While many students went home, visited family, or traveled with friends over October break, the field hockey team stayed at Bates to play some of their final games of the season.
Month: October 2018 (Page 1 of 5)
On October 2, a gaggle of loud Bates students could be heard cheering for immigrant rights and hoisting up posters outside of Commons.
The content of the protest — given the fact that the news cycle that Tuesday was almost exclusively centered around Judge Brett Kavanaugh’s Supreme Court nomination — seemed like a slightly abrupt topical shift.
Coming onto a college campus amongst the lively, energetic environment of orientation, the experience of freshmen is unlike any other. Everyone is excited to introduce themselves and make friends; orientation is marked with a substantial increase in the number of times eye contact turns into small talk.
On Oct. 12, 2018, the Bates Community organized a panel with security personnel to address the toxic relationship between students of color and security. The crux of the issue is security approached the students in John Bertram Hall in an unruly manner by violating their personal space and shouting profanities such as “f*** you” when the students pleaded for some respect.
On October 5, Senator Susan Collins voted to confirm Brett Kavanaugh, a vote that ultimately decided his lifetime appointment to the Supreme Court.
Two days before her decision, Collins received an open letter signed by faculty, administration, and staff members of higher education institutions around Maine: 84 of the signatories were from Bates.
As a first-year, I have only been on the women’s cross country team for a little over two months, but it didn’t take me any time at all to realize what a talented, strong group of women they are. Their stellar results will speak for themselves, but what they won’t show you is how much heart they have for running and each other.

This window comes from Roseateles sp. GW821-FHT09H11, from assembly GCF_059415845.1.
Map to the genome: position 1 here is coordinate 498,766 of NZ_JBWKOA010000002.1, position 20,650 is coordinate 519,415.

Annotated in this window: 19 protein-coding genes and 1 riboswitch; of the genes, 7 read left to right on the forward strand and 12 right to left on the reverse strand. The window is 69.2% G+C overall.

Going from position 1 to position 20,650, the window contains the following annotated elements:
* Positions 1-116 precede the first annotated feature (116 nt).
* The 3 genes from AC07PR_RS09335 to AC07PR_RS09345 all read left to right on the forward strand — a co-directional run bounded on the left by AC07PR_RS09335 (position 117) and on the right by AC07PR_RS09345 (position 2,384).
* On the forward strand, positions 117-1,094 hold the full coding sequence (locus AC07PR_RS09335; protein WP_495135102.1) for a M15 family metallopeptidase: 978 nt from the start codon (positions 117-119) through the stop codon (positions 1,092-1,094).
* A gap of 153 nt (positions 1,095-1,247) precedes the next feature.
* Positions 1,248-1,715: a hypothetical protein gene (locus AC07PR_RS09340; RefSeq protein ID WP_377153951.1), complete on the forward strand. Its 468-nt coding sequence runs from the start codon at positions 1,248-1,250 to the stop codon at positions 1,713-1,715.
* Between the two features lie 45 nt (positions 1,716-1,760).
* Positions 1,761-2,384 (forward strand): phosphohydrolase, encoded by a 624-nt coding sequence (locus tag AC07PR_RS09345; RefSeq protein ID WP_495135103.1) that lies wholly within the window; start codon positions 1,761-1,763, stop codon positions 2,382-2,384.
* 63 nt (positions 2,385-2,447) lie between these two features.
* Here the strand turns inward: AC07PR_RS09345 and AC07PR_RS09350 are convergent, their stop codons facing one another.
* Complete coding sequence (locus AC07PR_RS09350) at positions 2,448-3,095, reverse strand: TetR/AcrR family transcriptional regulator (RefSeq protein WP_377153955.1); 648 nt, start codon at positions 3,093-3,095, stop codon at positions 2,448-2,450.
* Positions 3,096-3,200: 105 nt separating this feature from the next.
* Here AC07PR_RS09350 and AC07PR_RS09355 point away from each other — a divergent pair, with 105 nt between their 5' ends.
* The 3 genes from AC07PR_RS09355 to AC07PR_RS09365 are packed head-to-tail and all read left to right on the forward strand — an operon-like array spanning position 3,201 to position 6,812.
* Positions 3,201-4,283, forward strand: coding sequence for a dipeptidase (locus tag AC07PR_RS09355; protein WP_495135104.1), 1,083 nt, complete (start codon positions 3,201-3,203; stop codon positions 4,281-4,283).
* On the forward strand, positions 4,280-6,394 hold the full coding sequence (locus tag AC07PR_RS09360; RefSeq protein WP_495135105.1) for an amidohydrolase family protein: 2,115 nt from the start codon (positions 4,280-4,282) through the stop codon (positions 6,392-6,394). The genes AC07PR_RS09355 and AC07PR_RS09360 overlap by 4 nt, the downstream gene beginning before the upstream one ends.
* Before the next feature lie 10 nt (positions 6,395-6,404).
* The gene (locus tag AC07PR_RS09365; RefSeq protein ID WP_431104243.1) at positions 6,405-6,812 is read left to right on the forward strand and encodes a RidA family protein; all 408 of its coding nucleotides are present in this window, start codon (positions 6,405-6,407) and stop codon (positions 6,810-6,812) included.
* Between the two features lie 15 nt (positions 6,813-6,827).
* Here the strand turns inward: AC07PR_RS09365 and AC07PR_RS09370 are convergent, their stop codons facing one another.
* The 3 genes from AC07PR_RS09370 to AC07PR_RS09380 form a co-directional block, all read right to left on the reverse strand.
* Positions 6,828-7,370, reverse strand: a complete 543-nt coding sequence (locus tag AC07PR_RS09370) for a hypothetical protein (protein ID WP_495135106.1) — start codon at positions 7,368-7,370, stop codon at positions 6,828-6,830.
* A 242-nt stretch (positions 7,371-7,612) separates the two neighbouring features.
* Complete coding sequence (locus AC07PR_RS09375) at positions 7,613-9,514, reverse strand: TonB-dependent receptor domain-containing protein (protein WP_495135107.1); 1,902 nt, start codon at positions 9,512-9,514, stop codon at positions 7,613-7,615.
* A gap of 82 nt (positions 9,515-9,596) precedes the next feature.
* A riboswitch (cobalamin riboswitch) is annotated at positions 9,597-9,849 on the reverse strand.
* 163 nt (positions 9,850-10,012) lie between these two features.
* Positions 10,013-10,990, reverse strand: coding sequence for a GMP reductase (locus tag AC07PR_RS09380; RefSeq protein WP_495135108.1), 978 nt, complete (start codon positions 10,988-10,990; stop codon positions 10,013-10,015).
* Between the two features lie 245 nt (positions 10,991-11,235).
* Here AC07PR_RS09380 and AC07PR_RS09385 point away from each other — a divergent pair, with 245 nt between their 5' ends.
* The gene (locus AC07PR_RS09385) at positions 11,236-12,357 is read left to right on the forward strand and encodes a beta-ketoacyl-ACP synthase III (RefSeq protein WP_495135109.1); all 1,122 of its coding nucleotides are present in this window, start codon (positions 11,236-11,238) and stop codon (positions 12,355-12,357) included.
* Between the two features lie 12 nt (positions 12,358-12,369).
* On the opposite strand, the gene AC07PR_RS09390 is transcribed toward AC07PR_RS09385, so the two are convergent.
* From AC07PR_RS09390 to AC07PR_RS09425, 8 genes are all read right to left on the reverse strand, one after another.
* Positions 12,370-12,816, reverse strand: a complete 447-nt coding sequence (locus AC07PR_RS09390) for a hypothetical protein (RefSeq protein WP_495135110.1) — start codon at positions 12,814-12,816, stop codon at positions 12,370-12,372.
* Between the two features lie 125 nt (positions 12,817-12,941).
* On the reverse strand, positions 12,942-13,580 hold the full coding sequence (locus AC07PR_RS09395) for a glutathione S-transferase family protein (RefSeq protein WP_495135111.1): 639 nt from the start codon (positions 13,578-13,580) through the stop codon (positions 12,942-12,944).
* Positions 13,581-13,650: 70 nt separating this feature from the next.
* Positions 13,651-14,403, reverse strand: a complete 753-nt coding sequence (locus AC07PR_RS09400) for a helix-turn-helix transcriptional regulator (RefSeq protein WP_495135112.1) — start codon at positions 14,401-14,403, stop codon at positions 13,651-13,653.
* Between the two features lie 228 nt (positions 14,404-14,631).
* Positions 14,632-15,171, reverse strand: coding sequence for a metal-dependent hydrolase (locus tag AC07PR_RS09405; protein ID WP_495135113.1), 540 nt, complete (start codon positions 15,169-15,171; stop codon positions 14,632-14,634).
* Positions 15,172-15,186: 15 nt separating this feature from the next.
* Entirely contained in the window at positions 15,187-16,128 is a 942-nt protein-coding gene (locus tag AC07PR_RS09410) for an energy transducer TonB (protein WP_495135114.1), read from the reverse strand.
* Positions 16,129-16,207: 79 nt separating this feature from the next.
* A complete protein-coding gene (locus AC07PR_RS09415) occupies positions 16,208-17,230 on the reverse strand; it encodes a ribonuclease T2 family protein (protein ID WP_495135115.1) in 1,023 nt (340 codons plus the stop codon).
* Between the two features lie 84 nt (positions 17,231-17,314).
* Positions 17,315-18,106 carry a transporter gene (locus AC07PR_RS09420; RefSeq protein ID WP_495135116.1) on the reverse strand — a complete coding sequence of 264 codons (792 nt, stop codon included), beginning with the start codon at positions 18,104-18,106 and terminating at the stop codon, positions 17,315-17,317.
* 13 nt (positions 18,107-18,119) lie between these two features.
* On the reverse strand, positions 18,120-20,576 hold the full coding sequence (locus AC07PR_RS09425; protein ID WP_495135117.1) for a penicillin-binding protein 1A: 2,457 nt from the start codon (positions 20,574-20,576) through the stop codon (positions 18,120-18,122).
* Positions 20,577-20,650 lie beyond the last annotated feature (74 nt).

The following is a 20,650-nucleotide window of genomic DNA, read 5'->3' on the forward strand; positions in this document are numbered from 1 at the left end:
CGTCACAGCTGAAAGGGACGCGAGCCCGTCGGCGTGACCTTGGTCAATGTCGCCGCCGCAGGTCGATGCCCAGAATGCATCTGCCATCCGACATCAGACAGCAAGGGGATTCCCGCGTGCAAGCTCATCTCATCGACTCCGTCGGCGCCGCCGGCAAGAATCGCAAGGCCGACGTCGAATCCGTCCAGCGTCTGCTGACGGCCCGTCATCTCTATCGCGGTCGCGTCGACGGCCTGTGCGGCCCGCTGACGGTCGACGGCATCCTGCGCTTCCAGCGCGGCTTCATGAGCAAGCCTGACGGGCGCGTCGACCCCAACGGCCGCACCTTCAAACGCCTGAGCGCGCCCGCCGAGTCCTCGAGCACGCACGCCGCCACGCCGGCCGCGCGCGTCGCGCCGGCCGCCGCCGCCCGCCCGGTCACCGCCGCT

Full disclaimer for those wondering: yes, I am registered to vote in Lewiston, and yes, I will almost definitely be voting in this city come November 6, 2018.
For those of you who know me well, this article may come as a surprise. I’ve spent each year at Bates lunging towards people entering Commons to register them to vote in Lewiston on behalf of the Bates Democrats. For years, it has never even occurred to me to lend credence to the argument that we, as Bates students, should not vote in Lewiston.
I skirted through the back entrance of the WRBC building into the basement radio station for the first time last Friday afternoon. There, I joined Robyn Moss ‘20, Isabelle Oliver ‘20, and Lizzie Ottenstien ‘20 to talk about their radio show “Cream of Wheat.”
As the Intergovernmental Panel on Climate Change (IPCC) prepared its next climate assessment and Brett Kavanaugh edged closer to the Supreme Court, conservationists in Maine came together on October 3 to celebrate the positives in what has been a difficult year for environmental protection.
While most people like to believe that a majority of students on this campus are doing their civic duty to participate in democracy, the reality is not so ideal. In the 2016 Presidential Election, according to the NSLV Campus Report, 755 Batesies voted, and 1,231 people registered out of the 1,734 people who were eligible to register.